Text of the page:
According to the Cambridge Bitcoin Electricity Consumption Index (CBECI), China’s contribution in worldwide Bitcoin mining has virtually dropped to zero.
China enforced mining restrictions and instructed banks to halt assisting transactions in June.
China accounted for nearly three-quarters of all Bitcoin mining at its peak in September 2019.
According to CBECI, China’s crackdown originally resulted in a 38 percent drop in worldwide mining.
However, in July and August, there was a 20% “bounceback,” “suggesting that some Chinese mining equipment has been effectively redeployed overseas,” according to experts.
China has now made all Bitcoin transactions illegal, however this happened after the Cambridge study’s time period.
Miners make money by producing new Bitcoins, but the computer power required to do so is extremely energy intensive.
They examine Bitcoin transactions in exchange for the chance to buy the digital money.
World mining necessitates a tremendous amount of computer power, which consumes a tremendous amount of electricity and, as a result, contributes considerably to global emissions.
The Cambridge Centre for Alternative Finance’s CBECI monitors the geographic distribution of computer power utilized for Bitcoin mining, using data from several commercial Bitcoin mining pools.
According to the most recent data, the majority of Bitcoin mining (35.4 percent) is currently situated in the United States, with Kazakhstan (18.1 percent) coming in second and Russia (11 percent) coming in third.
The Future Of Renewable Mining
Earlier CBECI study indicated an annual movement of Chinese miners, who moved from provinces with inexpensive electricity to places with plentiful hydro-electric power during the rainy season.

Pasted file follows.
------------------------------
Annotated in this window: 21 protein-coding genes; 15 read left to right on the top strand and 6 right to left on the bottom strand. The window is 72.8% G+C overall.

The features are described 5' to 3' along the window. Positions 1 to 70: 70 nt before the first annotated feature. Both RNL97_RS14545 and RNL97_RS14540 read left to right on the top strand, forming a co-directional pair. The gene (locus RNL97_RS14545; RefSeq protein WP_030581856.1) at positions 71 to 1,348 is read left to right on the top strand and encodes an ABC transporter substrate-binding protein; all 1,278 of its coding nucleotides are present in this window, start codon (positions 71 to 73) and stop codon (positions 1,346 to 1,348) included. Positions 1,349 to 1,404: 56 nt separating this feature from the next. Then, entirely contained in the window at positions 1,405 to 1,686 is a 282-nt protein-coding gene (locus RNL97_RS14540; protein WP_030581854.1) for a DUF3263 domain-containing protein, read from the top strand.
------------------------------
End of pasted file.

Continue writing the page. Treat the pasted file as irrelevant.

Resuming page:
Miners will have to search for alternative sources of inexpensive power now that the embargo has been lifted.
Significant quantities of mining in the United States are concentrated in places like Washington State, where hydropower provides low-cost electricity.
However, as reported by several news sites, some Chinese miners have also relocated to Texas’ deregulated power grid because of the low electricity costs.
Kazakhstan’s expansion as a mining powerhouse will come at a cost to the environment.
According to the US Department of Commerce, “fossil fuels” account for 87 percent of Kazakhstan’s electrical generation, with coal accounting for more than 70 percent.
E-Waste Still A Pressing Issue
According to the BBC, the changes in where Bitcoin is mined are “poor news for CO2 emissions overall,” according to Alex de Vries, who runs the Digiconomist blog.
However, his estimates are based on data that indicate how much pollution each kilowatt hour of energy generates in a nation on average, which is a huge simplification.
Bitcoin’s environmental impact, on the other hand, is not confined to greenhouse gas emissions.
According to a new research co-authored by Alex de Vries, Bitcoin mining generates hundreds of tonnes of electronic trash due to the quick obsolescence of the machines utilized.
Mr De Vries believes that moving mining location would have little impact, but adds that “Kazakhstan has no national regulation on e-waste, therefore the management of it is even worse than many other nations.”